Metro Manila mayors are to start the distribution of cash aid today, but one city was barred from handing over the much-needed funds to their low-income residents upon the orders of President Rodrigo Duterte.
Without naming the city, Duterte on Monday instructed the Department of Social Welfare and Development (DSWD) and the Department of the Interior and Local Government (DILG) to take over the distribution of financial aid in the said area until the “disorganized mayor” refines the disbursement process.
“Take over the distribution of the assistance and whatever aid the national government would give to the local government units (LGU) which could not properly organize the distribution,” the President told his alter egos during his televised meeting with them.
He also claimed that “there is only one in Metro Manila” which had shortcomings several times in its pandemic response.
“There is one city here where people waited for directions, but I think it is the mayor who has a disorganized mind,” Duterte said.
The DSWD and the DILG have yet to identify the city the President was referring to. Duterte’s spokesperson, Secretary Harry Roque, also refused to name the local mayor who was the target of the Philippine leader’s tirades Monday night.
“The President neither identified the mayor nor the city. As a spokesperson, I cannot add to what the President said. He might have a reason for not mentioning the name, but I don’t know why,” Roque told reporters Tuesday afternoon during a news conference.
The Palace official, however, assured the public that the qualified beneficiaries in the said city would receive the cash aid allocated for them.
No names, lots of clues
Duterte, who has long been utilizing his televised address to attack his critics, slammed the Metro Manila mayor after Benjamin “Benhur” Abalos Jr., chair of the Metropolitan Manila Development Authority, showed photos of systematic and orderly immunization process in some cities in the region.
The President then lamented that some Filipinos were forced to line up for hours in one city just to get Covid-19 vaccines. He then criticized the mayor for supposedly blaming “everyone but himself” for the disorderly vaccination system.
He added that the local official, whose lewd photos are circulating online, does not deserve to aspire for the presidency.
“You, Filipinos, don’t be fooled by those who speak with drama,” Duterte said. “I saw on Facebook earlier that this fool is wearing a bikini. He even has a photo looking at his penis. You want that? His training is like that of a call boy. He takes off his clothes, takes pictures wearing a bikini, even removing his underwear.”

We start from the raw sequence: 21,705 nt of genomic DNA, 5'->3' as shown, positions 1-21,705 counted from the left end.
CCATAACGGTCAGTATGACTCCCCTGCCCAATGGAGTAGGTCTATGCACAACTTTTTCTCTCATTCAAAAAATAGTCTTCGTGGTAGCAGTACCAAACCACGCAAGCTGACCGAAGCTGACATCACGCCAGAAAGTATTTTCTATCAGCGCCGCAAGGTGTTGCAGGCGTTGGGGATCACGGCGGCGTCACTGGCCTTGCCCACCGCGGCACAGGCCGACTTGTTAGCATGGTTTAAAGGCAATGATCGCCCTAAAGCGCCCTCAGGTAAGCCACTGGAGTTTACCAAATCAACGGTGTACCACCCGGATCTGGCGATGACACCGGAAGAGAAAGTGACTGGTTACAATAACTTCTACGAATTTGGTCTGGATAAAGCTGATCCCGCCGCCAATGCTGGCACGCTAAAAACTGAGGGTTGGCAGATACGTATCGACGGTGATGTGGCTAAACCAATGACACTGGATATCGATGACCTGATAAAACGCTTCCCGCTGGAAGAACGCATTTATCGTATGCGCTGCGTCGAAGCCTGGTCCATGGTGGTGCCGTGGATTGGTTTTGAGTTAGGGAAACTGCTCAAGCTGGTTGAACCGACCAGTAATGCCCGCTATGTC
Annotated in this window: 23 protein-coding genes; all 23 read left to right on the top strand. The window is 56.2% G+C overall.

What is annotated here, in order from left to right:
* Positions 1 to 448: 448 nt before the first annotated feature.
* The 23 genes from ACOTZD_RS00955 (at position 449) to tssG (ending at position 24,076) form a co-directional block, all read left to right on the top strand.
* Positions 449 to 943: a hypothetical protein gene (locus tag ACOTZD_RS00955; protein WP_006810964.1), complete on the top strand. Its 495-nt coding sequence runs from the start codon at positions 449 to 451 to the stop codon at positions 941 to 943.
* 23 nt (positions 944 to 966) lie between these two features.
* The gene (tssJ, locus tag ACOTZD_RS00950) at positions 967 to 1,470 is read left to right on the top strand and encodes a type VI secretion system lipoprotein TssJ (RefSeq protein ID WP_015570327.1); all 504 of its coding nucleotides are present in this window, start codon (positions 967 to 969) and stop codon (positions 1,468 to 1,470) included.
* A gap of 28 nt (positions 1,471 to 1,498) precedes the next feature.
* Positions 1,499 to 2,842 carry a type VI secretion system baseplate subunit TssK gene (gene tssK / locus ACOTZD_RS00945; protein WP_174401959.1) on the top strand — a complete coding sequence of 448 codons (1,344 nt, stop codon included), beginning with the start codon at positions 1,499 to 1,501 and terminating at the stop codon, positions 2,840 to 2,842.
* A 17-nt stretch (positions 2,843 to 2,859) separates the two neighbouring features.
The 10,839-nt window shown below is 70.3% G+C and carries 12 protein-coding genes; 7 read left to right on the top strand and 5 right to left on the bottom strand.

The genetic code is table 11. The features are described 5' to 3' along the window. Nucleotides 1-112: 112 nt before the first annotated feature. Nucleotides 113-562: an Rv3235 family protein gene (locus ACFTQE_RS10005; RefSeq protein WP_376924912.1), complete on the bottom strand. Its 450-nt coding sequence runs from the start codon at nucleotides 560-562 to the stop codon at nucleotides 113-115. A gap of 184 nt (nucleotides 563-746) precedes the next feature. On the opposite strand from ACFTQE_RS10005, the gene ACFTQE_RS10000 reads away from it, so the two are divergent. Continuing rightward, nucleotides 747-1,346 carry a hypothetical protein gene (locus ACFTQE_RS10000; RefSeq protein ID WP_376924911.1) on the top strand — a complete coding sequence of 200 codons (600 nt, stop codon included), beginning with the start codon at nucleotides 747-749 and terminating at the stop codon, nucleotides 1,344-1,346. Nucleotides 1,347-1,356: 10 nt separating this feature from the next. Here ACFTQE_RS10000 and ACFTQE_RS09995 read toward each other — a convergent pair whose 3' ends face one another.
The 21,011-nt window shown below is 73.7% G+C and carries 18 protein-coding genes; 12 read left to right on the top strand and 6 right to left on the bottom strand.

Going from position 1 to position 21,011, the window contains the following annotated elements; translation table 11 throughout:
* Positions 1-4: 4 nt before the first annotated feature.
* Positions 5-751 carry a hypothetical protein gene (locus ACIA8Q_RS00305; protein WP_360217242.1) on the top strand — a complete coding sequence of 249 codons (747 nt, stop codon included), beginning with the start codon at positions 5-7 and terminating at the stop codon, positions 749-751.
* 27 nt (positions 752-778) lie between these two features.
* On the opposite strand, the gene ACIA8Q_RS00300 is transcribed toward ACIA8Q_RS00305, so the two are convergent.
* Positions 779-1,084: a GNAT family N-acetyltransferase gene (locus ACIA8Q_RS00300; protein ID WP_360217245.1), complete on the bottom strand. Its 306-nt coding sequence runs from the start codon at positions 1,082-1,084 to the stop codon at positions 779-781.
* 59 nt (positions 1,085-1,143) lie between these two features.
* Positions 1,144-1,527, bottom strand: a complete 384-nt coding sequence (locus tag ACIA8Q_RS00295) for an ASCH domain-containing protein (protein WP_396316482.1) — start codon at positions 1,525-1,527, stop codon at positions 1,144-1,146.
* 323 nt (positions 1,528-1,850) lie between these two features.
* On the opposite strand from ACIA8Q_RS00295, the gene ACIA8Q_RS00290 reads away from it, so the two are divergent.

While no names were mentioned, Manila City Mayor Francisco “Isko Moreno” Domagoso is the only Metro Manila mayor who previously portrayed adult roles as a former actor. He had publicity photos similar to those Duterte had mentioned.
Earlier this week, a vaccination site in his city was also swarmed by Filipinos, photos of which made rounds online.
Asked if Duterte was pertaining to Moreno, Roque said: “I don’t know why you are putting out the name of Isko Moreno. I don’t know if he has such a post, I don’t know. I have no information.”
Following Duterte’s remarks, Moreno shared to reporters a certificate of recognition given to Manila City by the DILG for its “efficient and timely completion of the distribution of ayuda.” Dated 30 June, the certificate was signed by Interior Secretary Eduardo Año.
He also told the media that he has yet to receive an order from the Palace that the Manila LGU was stripped of authority in distributing cash assistance.
Over the past weeks, Moreno himself has also been taking digs at incompetent government officials whom he also did not name.
The mayor has performed relatively well in surveys on voters’ preferences for possible presidential and vice-presidential candidates, even placing second to Duterte’s eldest daughter, Sara.
Amid the apparent word war between Duterte and Moreno, the national government and the local officials were poised to begin the cash aid distribution of P10.98 billion-worth of funds for at least 11 million residents in the capital region today.
The beneficiaries, Año said, are poor individuals and families who have been identified by local officials. They were long-term or temporary residents in the capital who were affected by the imposition of the two-week enhanced community quarantine (ECQ).
Each qualified recipient would get cash assistance worth P1,000. However, the amount would not exceed P4,000 per family.
The local officials were required to complete the cash aid distribution within 15 days, Año said.
To ensure the orderly distribution of cash aid, military personnel, and policemen would be deployed across the region, he added.
The two-week hard lockdown in the region was expected to increase the number of poor people by up to 177,000 and the unemployed by 444,000.
About P105 billion were lost to the economy for each week Metro Manila was under ECQ, since establishments deemed “non-essential” were barred from operating during the period.
Only select industries were permitted to operate during the lockdown, including those involved in the delivery of food, health, and other basic services.
The two-week ECQ was necessary to prevent a possible surge in coronavirus infections driven by the presence of the highly contagious Covid-19 Delta variant in Metro Manila, which may overwhelm the country’s health care facility, according to the government.